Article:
Morrison's 1997 novel centers around the small, all-Black town of Ruby, Oklahoma that was established by the relatives of freed slaves. The book begins with a scene of unspeakable violence and traces how it came to pass in nine sections, each one telling the story of a different character in the town. The book is the final in a trilogy that includes Beloved and Jazz, focusing on discussions of love and the various forms it takes. Paradise reflects on the love of God, while delving into the impact that faith had on the town's history and its inhabitants.
Morrison often returned to the topic of slavery throughout her career, discussing its cultural significance and the lasting, traumatic impact it's had on Black people in America. She does so again in A Mercy, her 2008 novel that centers around Florens, an African slave working on a farm in New York in the 1680s. The story, like others in Morrison's canon, traces Florens's relationship with her mother, who abandoned her and her fellow servant Lina, a Native American woman whose tribe has mostly been wiped out due to smallpox. Through these women's stories, Morrison explores the nature of survival in the early days of the slave trade.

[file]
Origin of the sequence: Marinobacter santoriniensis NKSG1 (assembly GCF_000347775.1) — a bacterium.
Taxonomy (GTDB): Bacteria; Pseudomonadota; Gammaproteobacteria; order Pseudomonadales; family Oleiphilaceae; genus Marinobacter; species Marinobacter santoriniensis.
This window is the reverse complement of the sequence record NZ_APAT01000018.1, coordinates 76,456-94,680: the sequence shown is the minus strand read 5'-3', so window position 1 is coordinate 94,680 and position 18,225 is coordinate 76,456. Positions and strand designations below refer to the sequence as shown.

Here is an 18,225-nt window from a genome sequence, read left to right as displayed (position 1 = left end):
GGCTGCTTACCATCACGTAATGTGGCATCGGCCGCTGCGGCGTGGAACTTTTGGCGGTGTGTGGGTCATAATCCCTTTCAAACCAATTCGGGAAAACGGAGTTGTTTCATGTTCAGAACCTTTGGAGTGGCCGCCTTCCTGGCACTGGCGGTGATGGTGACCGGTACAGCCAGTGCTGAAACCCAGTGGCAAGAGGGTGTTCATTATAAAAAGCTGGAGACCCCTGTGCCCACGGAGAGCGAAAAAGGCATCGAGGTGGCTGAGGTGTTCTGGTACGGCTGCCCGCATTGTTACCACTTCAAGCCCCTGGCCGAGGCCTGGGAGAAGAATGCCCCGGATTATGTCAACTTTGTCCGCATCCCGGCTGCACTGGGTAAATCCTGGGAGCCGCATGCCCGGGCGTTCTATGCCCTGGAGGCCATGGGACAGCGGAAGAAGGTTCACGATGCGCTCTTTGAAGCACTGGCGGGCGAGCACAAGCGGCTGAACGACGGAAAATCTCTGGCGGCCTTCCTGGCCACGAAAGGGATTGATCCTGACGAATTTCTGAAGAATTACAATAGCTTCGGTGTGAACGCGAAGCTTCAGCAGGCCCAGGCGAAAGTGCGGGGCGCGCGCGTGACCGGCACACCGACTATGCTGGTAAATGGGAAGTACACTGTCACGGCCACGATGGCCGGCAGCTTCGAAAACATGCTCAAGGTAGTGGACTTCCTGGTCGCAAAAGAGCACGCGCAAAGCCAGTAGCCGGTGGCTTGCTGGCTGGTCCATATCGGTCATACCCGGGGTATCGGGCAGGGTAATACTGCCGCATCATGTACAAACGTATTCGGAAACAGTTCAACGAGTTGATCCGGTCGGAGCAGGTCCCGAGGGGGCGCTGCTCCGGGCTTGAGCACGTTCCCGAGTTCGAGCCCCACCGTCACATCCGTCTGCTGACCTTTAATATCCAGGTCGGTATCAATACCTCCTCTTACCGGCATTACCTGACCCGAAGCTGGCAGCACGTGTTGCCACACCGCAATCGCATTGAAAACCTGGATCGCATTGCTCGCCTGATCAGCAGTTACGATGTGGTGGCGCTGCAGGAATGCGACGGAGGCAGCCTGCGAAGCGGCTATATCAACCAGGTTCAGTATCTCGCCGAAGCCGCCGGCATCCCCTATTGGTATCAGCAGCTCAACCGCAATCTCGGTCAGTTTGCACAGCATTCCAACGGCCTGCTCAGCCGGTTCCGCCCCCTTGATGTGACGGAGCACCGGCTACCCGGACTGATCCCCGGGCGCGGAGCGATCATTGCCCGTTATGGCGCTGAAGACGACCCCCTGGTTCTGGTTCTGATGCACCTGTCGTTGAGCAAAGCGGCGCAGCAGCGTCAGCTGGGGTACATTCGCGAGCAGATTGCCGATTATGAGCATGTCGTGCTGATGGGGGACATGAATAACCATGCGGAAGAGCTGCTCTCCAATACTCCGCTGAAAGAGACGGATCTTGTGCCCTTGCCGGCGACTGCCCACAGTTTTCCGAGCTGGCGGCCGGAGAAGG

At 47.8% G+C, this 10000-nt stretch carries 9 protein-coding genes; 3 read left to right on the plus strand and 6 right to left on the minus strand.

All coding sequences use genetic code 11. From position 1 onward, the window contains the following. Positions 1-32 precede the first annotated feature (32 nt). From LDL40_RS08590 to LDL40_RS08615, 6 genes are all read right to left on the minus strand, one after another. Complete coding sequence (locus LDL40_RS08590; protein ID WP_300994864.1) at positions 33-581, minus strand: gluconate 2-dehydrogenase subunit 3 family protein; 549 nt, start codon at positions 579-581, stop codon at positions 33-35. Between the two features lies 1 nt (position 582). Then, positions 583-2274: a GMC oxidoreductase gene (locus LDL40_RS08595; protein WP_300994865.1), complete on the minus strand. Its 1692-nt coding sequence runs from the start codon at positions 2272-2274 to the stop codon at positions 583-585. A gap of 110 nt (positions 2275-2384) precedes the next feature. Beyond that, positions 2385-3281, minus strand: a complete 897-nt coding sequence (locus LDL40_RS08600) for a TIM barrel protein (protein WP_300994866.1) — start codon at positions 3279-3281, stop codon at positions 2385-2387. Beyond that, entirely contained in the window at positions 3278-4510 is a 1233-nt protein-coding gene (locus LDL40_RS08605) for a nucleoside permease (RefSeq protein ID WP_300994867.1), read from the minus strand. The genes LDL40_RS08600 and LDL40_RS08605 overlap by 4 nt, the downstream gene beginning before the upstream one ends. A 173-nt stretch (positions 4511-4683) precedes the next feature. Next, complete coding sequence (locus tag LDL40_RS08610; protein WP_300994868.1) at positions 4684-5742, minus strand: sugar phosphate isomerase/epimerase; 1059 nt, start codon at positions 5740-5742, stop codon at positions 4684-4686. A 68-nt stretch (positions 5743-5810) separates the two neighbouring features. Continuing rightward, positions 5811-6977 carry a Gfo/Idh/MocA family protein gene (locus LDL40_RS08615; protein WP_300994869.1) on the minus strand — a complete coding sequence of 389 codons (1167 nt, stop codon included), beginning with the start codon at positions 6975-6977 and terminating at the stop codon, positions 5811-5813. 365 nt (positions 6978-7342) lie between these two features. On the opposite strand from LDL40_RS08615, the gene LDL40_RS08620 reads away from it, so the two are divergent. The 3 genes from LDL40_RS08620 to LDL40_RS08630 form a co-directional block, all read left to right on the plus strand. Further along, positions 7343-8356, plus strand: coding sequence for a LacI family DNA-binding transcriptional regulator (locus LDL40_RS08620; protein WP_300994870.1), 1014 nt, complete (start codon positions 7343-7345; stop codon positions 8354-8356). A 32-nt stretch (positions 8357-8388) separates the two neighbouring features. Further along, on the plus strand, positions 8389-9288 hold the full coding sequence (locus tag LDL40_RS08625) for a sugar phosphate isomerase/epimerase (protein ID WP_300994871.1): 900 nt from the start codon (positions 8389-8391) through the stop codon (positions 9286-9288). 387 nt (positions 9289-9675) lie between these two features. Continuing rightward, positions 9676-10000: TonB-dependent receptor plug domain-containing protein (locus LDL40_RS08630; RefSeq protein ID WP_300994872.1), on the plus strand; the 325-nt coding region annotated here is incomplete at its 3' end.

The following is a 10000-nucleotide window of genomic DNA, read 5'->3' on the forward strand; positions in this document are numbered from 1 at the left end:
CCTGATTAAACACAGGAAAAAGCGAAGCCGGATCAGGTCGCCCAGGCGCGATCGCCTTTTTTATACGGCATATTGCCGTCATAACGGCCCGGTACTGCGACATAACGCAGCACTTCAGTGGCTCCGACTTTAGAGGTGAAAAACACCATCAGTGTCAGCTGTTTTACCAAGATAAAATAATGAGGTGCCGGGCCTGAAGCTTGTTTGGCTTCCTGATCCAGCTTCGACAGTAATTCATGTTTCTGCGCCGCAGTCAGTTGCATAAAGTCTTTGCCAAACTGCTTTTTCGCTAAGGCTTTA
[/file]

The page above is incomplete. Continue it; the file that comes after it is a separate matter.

God Help the Child
Her 11th novel God Help the Child, released in 2015, follows the story of Lula Ann Bridewell, or "Bride" as she calls herself, who is born much more dark-skinned than either of her parents. They mistreat her and shun her as a result, and Bride is forced to create her own sense of self-worth as she matures. The novel digs deep into colorism and racism within the Black community, and the behaviors that emerge as a result.
The Origin of Others
Released in 2017 with a foreword by Ta-Nehisi Coates, this book is a meditation on the concept of 'Otherness' in America. In it, Morrison traces the construction of the idea of the racialized Other through history, politics and literature. Drawing on the works of famous authors such as Harriet Beecher Stowe, William Faulkner, and Flannery O’Connor as well as her own novels, Morrison looks for answers to how we create images of Otherness, why we fear the Other, and how race became a central part of this discourse in the first place. This book grapples with some of the the most critical themes that run through Morrison's fiction in an attempt to explain their genesis.
Alex Zaragoza is the senior culture writer at VICE. Follow her on Twitter.